Pope Benedict XVI’s itinerary through the Holy Land is a journey to the roots of the faith, returning to the paths of God. And not of just any god, but of the One who, revealing himself in many ways to Abraham, to the patriarchs, to Moses and to the prophets, was made man in Jesus of Nazareth, the Messiah who died and rose from the dead. This journey is thus first of all a pilgrimage.
It is similar to that which millions of people, often facing hardship and difficulty, have undertaken over the course of the millennia. Going up to Jerusalem, the Holy City, reciting the psalms of the ascensions, spoken, according to the usage – which dates back at least 25 centuries – of the people of the Covenant, who remained faithful despite dispersion and persecution.
It is an itinerary repeated by Joseph, by Mary, and by Jesus. Then by the Apostles and the followers of the crucified Rabbi. By impassioned women – like Helena, Constantine’s mother, and 60 years later, around 385, the Spanish pilgrim Egeria – and by people of every epoch. From Bishop Melito of Sardes, who travelled there around the year 170 to see the places of Scripture, to Jerome, who sought there the “Hebrew truth” of the Bible, to the return of the Successors of Peter.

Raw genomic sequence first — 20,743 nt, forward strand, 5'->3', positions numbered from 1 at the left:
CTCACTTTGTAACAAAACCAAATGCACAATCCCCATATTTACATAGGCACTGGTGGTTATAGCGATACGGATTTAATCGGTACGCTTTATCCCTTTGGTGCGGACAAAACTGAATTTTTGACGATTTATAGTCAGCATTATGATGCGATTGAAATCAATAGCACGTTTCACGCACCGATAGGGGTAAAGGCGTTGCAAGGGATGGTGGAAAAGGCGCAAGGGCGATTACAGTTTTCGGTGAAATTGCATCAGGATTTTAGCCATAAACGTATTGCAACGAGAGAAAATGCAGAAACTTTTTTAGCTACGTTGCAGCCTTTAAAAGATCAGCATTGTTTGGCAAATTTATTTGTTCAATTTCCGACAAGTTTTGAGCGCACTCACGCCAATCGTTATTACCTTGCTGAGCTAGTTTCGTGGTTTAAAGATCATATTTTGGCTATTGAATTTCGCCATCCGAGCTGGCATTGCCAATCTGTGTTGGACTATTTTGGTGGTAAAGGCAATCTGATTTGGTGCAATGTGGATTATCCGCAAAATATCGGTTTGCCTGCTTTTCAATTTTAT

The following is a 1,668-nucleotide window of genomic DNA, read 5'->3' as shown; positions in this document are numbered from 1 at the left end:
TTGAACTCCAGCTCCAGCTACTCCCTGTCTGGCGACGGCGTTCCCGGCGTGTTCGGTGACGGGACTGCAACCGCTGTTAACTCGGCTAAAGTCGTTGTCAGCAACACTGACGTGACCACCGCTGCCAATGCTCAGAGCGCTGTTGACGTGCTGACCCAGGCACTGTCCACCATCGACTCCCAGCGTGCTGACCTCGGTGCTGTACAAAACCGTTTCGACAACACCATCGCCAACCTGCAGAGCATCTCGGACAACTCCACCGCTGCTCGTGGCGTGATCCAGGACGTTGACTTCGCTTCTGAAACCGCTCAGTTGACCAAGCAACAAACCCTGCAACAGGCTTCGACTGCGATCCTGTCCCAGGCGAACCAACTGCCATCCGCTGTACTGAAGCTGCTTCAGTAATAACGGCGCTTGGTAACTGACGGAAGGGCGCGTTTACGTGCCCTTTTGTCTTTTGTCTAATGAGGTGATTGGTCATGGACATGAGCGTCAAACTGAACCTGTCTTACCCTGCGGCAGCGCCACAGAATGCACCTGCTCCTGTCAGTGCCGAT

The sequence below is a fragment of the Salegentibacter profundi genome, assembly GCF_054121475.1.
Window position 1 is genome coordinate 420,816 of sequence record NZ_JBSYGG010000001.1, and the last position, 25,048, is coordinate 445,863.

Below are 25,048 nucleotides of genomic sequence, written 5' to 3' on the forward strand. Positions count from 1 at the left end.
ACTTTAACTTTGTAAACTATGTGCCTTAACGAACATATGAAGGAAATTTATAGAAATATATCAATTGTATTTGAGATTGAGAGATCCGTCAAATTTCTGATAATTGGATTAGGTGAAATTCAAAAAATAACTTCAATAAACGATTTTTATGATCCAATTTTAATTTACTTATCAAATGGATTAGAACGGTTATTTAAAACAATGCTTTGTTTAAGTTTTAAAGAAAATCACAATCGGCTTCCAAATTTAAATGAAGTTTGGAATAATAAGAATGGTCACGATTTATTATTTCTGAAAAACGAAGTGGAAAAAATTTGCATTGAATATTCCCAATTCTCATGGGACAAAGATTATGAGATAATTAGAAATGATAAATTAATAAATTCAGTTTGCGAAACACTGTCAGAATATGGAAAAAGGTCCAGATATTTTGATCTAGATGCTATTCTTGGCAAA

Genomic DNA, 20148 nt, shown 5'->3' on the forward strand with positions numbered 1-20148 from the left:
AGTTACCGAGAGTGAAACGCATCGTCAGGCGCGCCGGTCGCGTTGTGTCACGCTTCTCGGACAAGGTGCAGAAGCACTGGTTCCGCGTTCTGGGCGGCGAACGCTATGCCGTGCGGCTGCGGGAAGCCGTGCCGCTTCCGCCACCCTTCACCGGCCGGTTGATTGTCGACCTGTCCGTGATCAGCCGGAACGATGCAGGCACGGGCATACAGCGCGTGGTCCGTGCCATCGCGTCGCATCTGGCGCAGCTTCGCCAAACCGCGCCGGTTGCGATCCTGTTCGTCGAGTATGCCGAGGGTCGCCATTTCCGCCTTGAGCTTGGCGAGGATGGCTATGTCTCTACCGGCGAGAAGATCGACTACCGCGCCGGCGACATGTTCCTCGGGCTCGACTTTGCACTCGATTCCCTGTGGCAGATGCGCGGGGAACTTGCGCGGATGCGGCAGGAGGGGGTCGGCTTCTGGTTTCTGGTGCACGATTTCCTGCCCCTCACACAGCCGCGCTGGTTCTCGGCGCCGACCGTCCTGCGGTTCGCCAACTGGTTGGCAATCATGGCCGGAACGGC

Although in 1904 Pius x tearfully bade farewell to the Italian pilgrims departing for the Holy Land, knowing he could not visit it, in 1964 Paul VI began his journey in the footsteps of Christ with a surprising and essential itinerary, while John Paul II marked the extraordinary bi-millennial Jubilee with a pilgrimage which lives on in the world’s memory.
Now, Benedict XVI goes to Jordan, Israel, and the Palestinian territories to celebrate the faith and to confirm the friendship of the Church of Rome with all: from Muslim believers – with whom a shared journey is possible – to the Hebrew people and to Christians of every confession. In a journey whose only political intention is that of contributing to a peace which must translate itself into justice and security for all peoples of a land that is truly holy.
St. Peter’s Square
Nov. 15, 2019
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